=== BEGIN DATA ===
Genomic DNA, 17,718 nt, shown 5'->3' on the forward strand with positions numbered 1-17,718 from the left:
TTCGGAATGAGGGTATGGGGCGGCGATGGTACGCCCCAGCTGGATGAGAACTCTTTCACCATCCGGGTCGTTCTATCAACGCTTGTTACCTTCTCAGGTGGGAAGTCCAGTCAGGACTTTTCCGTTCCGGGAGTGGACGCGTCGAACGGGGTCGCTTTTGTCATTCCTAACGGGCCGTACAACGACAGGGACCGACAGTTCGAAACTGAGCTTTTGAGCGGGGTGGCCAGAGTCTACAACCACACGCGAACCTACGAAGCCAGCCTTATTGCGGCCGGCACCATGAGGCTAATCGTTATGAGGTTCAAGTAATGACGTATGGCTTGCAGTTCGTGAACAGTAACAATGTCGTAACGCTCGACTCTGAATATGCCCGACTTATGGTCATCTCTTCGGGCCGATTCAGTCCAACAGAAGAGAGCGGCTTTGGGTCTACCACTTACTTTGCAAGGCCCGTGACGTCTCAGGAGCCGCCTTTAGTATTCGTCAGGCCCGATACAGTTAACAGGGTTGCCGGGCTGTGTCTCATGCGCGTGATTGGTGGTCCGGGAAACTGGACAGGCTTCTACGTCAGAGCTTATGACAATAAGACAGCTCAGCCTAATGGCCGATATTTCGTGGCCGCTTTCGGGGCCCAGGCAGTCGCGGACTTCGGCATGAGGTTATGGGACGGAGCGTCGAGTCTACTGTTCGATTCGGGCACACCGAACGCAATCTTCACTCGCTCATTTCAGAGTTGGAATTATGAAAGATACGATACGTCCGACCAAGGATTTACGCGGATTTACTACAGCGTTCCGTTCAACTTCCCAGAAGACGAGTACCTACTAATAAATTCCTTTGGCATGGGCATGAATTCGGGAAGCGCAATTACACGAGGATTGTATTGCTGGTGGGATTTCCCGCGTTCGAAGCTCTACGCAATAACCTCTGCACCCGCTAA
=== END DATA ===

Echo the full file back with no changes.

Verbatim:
Genomic DNA, 17,718 nt, shown 5'->3' on the forward strand with positions numbered 1-17,718 from the left:
TTCGGAATGAGGGTATGGGGCGGCGATGGTACGCCCCAGCTGGATGAGAACTCTTTCACCATCCGGGTCGTTCTATCAACGCTTGTTACCTTCTCAGGTGGGAAGTCCAGTCAGGACTTTTCCGTTCCGGGAGTGGACGCGTCGAACGGGGTCGCTTTTGTCATTCCTAACGGGCCGTACAACGACAGGGACCGACAGTTCGAAACTGAGCTTTTGAGCGGGGTGGCCAGAGTCTACAACCACACGCGAACCTACGAAGCCAGCCTTATTGCGGCCGGCACCATGAGGCTAATCGTTATGAGGTTCAAGTAATGACGTATGGCTTGCAGTTCGTGAACAGTAACAATGTCGTAACGCTCGACTCTGAATATGCCCGACTTATGGTCATCTCTTCGGGCCGATTCAGTCCAACAGAAGAGAGCGGCTTTGGGTCTACCACTTACTTTGCAAGGCCCGTGACGTCTCAGGAGCCGCCTTTAGTATTCGTCAGGCCCGATACAGTTAACAGGGTTGCCGGGCTGTGTCTCATGCGCGTGATTGGTGGTCCGGGAAACTGGACAGGCTTCTACGTCAGAGCTTATGACAATAAGACAGCTCAGCCTAATGGCCGATATTTCGTGGCCGCTTTCGGGGCCCAGGCAGTCGCGGACTTCGGCATGAGGTTATGGGACGGAGCGTCGAGTCTACTGTTCGATTCGGGCACACCGAACGCAATCTTCACTCGCTCATTTCAGAGTTGGAATTATGAAAGATACGATACGTCCGACCAAGGATTTACGCGGATTTACTACAGCGTTCCGTTCAACTTCCCAGAAGACGAGTACCTACTAATAAATTCCTTTGGCATGGGCATGAATTCGGGAAGCGCAATTACACGAGGATTGTATTGCTGGTGGGATTTCCCGCGTTCGAAGCTCTACGCAATAACCTCTGCACCCGCTAA